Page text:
Cape Tribulation (by name and by nature)
ACHTUNG! The signs along the track are unmistakable. Even we know what Achtung means. Years of watching bad television have seen to that, and the picture of an open-mouthed and very toothy crocodile has to be a clue. The conclusion must be drawn that the German tourists, of whom there are quite a few here in the Daintree Rainforest, have played fast and loose with the local crocs. We aren't about to make the same mistake. There is nothing fast and loose about the way we are making our way gingerly along the dark track back to the Cape Tribulation camping ground, where our safe and comfortable cabins near the surprisingly good restaurant/café/meeting place await us. It's what could be awaiting us around the next bend that is the current preoccupation. Achtung, all right! It is a strange and unsettling feeling to know that prehistoric monsters, that have been known to tear apart or swallow whole the odd human being, lurk close by, hidden in the changing lights and shadows of the staggeringly fecund rainforest.
It is raining. Yes, it's a rain forest. And it is extraordinarily beautiful. Nothing prepares you for the depth of green or the infinite variety of plant life. Roots crawl out of shallow pools of deep green water and wind their way around the trunks of trees. They are joined by great conga lines of epiphytes moving up and into the dense canopy, adding their particular shades of greens and purples to the heady mix of colour and movement. We stand still and listen to the rain falling. For a moment, we are too mesmerized to think about the lurking danger.
There is a movement behind us somewhere to the right of the path, not far from the last Achtung sign. We laugh, but a bit nervously. "Man-eating croc ahoy!"
I say. Bravado is the first line of defence of the coward. I think I'd prefer the walk in more light. Just as suddenly as the darkness closed in and the density of the forest overwhelmed us, we are clear of it. It opens up onto the road, where a steady stream of vehicles move between the various eco-lodges, camping places, restaurants and stores. It has been a surprise to see how much of the world heritage rainforest is actually accessible to tourists. The contrast between one moment to the next is disconcerting. Now we must walk along the side of a made road that could be a road in any outer suburb of any major city. We must avoid the traffic the ubiquitous four-wheel drives, the family saloons, the tour buses. Barely five minutes ago, we were avoiding one of nature's most feared predators on a track through an ancient forest hemmed with the luxurious fringes of giant ferns and interrupted by the shadows of Jurassic Age conifers. There's something in this, but I haven't got time to think about it. We are back in our cabins and getting ready for dinner. Food, I reflect in the minute remaining, is the chief preoccupation of all living creatures. We are at the mercy of our digestive systems.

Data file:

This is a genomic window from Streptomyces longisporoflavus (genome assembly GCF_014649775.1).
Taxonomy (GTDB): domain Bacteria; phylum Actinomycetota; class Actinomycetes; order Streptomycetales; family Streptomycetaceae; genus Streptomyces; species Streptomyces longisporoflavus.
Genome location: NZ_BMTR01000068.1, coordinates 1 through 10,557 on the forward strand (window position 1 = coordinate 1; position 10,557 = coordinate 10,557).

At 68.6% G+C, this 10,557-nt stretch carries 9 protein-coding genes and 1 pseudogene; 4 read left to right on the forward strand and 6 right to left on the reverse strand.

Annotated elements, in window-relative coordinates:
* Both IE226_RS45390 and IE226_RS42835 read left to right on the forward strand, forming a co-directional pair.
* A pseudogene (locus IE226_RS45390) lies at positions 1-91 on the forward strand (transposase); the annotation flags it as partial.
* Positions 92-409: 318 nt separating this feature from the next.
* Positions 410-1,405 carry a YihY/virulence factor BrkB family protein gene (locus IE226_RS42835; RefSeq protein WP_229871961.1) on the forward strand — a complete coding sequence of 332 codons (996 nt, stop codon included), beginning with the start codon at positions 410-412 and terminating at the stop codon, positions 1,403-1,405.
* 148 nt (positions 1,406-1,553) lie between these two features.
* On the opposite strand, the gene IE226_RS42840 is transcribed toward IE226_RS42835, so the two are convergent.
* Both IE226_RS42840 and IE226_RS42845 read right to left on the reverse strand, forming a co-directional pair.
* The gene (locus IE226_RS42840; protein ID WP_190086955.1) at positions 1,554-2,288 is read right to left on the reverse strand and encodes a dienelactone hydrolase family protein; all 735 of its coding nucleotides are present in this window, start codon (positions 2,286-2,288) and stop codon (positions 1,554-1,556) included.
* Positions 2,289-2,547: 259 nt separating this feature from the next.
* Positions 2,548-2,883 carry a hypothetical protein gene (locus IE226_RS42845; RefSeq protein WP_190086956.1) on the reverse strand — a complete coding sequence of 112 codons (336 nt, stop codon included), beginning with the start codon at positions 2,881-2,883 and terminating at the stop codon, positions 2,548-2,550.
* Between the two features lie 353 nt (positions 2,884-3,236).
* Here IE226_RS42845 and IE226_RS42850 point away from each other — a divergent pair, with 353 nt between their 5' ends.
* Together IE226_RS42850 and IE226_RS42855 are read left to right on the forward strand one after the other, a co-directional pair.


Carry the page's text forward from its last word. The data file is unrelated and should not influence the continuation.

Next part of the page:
The sudden craving for food after a long walk eclipses any impulse we might have had towards the philosophical. We are as voracious, but perhaps a little more discerning, than the crocodiles. We walk the few steps to where the chef with the Rastafarian dreadlocks is doing his thing. To our surprise and infinite delight, he does it well. Every night, he seems to produce a variety of good food and keep his Zen-like cool in the hot kitchen. We eat under canvas with the tropical rain pouring down. In the morning, we are back for breakfast and the sun is out. The birds are making a cheerful racket in the surrounding forest and the greens glisten with the moisture of the night. The chef's locks are hidden under a bright blue triangle of fabric. He might be a Ulysses butterfly like those that appear on a lot of the postcards on sale in the village. Or he might just be a Ulysses, drawn to this wild Cape by the siren song of the Daintree.
"Where the rainforest meets the reef" is the way Cape Tribulation is described on the website. Two world heritage sites meet here. A short walk from the shelter of the restaurant through some dense vegetation the forest grows right to the edge of the water and the view opens up to a glorious expanse of beach and the ever-changing South Pacific Ocean. Somewhere out there is the Great Barrier Reef. Here, there are mangroves where, we are told, the crocodiles hang out. Somehow the daylight and the beach and the sea make us brave or foolish, I don't know which, as I run to the edge of the brilliant blue water, my back to the mangroves.
Our encounter with a crocodile is not the drama of our imaginations. It occurs in the company of other tourists. We take a trip along the Daintree River in a boat captained by a cheerful and unstoppable man in a jaunty cap. He points out snakes that are camouflaged in the branches of overhanging trees, and steers the boat as close to the banks as he can when he sees a mother croc basking in the sunlight, while keeping a frightening eye open on her brood of baby crocs that are almost invisible, melting into the rocks on which they bask. Mama is enormous. She stretches from one tree, behind another, and emerges on the other side, a rippling mass of power. She is awe-inspiring. The captain knows her, as he knows every crocodile along this stretch of river. His familiarity and his jokes are tempered with respect. When you live with crocodiles, you know your place.
The intrepid Captain James Cook named the cape "Tribulation" because he ran into a spot of bother here in 1770. If I remember my history correctly, Cook met his end a little later, when he was devoured by cannibals somewhere in the Pacific. I can't help thinking that, had he gone ashore instead of refloating the Endeavour and sailing away on that bright morning in June, he may well have been devoured by one of the local crocodiles. I don't think Captain Cook was conversant with the German language.